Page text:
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Algernon Charles Swinburne: the causes and effects of his Sapphic possession

Ingham, Anthea Margaret (2011)
Ph.D. thesis, University of Birmingham.

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Abstract

The thesis regards the extraordinary power of Sappho in the 1860s as resulting in a form of “Sapphic Possession” which laid hold on Swinburne, shaped his verse, produced a provocative new poetics, and which accounted for a critical reception of his work that was both hostile and enthralled. Using biographical material and Freudian psychology, I show how Swinburne became attracted to Sappho and came to rely on her as a substitute mistress and particular kind of muse, and I demonstrate the pre-eminence of the Sapphic presence in Poems and Ballads: 1, as a dominant female muse who exacts peculiar sacrifices from the poet of subjection, necrophilia, and even a form of “death” in the loss of his own personality; as a result, he is finally reduced to acting as the muse’s mouthpiece, a state akin to that of Pythia or Sibyl. Verse written under such duress instigates a new poetics where the demands and constructs of the muse produce a sublime composed of aberrance, fracture and the darkness of myth. To explicate this argument I read Poems and Ballads: 1 through carnival, a form of Bacchanal or Sapphic Komos which has the effect of blurring the boundaries between life and lyric, and which demands a joyous and reciprocal response from its readers, in which they must acknowledge their own attraction to the Sapphic sublime.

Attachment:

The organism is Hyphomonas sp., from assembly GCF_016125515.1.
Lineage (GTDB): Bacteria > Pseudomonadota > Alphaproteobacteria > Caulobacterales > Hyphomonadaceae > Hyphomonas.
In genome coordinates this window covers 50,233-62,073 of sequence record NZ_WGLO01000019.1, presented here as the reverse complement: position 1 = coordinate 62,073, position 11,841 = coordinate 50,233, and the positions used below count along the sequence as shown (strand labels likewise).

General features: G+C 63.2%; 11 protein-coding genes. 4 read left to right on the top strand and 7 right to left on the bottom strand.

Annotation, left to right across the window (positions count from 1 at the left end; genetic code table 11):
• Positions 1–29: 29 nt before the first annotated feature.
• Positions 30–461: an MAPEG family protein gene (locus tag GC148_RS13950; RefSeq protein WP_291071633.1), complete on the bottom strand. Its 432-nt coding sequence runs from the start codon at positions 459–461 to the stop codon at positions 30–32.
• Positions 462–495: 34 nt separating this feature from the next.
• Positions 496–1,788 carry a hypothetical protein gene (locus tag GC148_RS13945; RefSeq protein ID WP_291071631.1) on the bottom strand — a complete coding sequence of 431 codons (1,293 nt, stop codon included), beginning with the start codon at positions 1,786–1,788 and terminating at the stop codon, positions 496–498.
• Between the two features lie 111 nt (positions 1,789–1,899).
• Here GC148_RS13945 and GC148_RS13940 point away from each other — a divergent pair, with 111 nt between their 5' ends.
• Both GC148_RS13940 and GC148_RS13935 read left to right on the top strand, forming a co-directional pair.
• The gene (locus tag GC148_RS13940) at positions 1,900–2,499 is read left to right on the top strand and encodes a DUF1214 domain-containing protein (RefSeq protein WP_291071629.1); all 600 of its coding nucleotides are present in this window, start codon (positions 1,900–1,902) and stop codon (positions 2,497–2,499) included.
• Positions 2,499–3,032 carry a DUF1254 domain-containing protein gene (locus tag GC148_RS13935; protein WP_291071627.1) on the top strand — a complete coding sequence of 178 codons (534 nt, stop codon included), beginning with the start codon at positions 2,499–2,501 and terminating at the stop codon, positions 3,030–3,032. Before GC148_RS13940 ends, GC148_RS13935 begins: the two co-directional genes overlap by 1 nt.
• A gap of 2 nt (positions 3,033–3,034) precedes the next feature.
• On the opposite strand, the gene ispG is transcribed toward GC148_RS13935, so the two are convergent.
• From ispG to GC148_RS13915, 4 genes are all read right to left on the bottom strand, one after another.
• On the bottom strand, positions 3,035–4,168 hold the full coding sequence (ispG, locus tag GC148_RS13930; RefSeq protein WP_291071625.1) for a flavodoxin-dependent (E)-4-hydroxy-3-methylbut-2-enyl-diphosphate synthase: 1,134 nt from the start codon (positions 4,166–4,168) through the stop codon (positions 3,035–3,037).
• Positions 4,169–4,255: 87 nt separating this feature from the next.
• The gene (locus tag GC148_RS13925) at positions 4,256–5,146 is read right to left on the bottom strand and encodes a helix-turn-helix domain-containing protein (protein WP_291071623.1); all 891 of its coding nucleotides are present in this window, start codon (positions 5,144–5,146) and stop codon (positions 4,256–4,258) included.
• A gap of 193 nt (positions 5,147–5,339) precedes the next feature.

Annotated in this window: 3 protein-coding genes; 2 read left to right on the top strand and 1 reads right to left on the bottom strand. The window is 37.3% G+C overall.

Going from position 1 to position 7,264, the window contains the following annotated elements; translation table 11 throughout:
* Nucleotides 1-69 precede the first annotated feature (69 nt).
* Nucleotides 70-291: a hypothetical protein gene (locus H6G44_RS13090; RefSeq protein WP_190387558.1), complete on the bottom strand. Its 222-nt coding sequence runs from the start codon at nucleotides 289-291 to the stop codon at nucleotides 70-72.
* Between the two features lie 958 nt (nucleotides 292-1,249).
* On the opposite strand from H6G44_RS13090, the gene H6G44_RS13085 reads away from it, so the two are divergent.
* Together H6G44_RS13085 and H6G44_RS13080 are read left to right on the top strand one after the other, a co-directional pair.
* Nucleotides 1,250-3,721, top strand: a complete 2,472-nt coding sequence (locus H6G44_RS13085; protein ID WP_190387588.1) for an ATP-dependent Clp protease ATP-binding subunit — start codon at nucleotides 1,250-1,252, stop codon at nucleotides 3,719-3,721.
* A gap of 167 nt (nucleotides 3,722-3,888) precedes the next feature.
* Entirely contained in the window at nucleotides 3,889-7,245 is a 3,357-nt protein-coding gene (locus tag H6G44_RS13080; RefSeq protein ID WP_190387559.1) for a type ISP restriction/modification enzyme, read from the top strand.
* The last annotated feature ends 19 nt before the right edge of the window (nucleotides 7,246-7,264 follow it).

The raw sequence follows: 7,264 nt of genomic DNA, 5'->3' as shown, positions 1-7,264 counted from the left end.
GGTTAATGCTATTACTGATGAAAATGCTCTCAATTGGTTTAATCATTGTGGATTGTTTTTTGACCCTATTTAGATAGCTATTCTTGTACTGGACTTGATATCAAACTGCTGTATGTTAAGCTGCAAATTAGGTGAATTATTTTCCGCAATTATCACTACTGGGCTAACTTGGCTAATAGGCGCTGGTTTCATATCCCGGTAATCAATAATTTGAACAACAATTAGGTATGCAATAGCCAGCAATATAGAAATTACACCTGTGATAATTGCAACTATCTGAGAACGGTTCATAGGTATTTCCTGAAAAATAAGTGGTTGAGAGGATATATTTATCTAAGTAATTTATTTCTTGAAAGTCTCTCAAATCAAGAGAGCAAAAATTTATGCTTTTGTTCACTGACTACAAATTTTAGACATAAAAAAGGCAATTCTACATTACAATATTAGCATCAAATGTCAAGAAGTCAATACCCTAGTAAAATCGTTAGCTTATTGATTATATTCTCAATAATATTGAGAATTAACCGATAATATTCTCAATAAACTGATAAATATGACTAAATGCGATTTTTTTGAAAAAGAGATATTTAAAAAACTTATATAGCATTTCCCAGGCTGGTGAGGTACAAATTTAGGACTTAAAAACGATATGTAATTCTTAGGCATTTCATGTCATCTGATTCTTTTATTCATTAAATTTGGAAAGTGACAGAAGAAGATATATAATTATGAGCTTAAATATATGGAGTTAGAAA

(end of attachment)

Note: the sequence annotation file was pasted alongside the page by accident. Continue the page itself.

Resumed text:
Type of Work:Ph.D. thesis.
Supervisor(s):Thain, Marion
School/Faculty:Colleges (2008 onwards) > College of Arts & Law
Department:Department of English
Subjects:PQ Romance literatures
DE The Mediterranean Region. The Greco-Roman World
GR Folklore
PN0441 Literary History
PN0080 Criticism
BF Psychology
PR English literature
Institution:University of Birmingham
ID Code:1559
This unpublished thesis/dissertation is copyright of the author and/or third parties. The intellectual property rights of the author or third parties in respect of this work are as defined by The Copyright Designs and Patents Act 1988 or as modified by any successor legislation. Any use made of information contained in this thesis/dissertation must be in accordance with that legislation and must be properly acknowledged. Further distribution or reproduction in any format is prohibited without the permission of the copyright holder.
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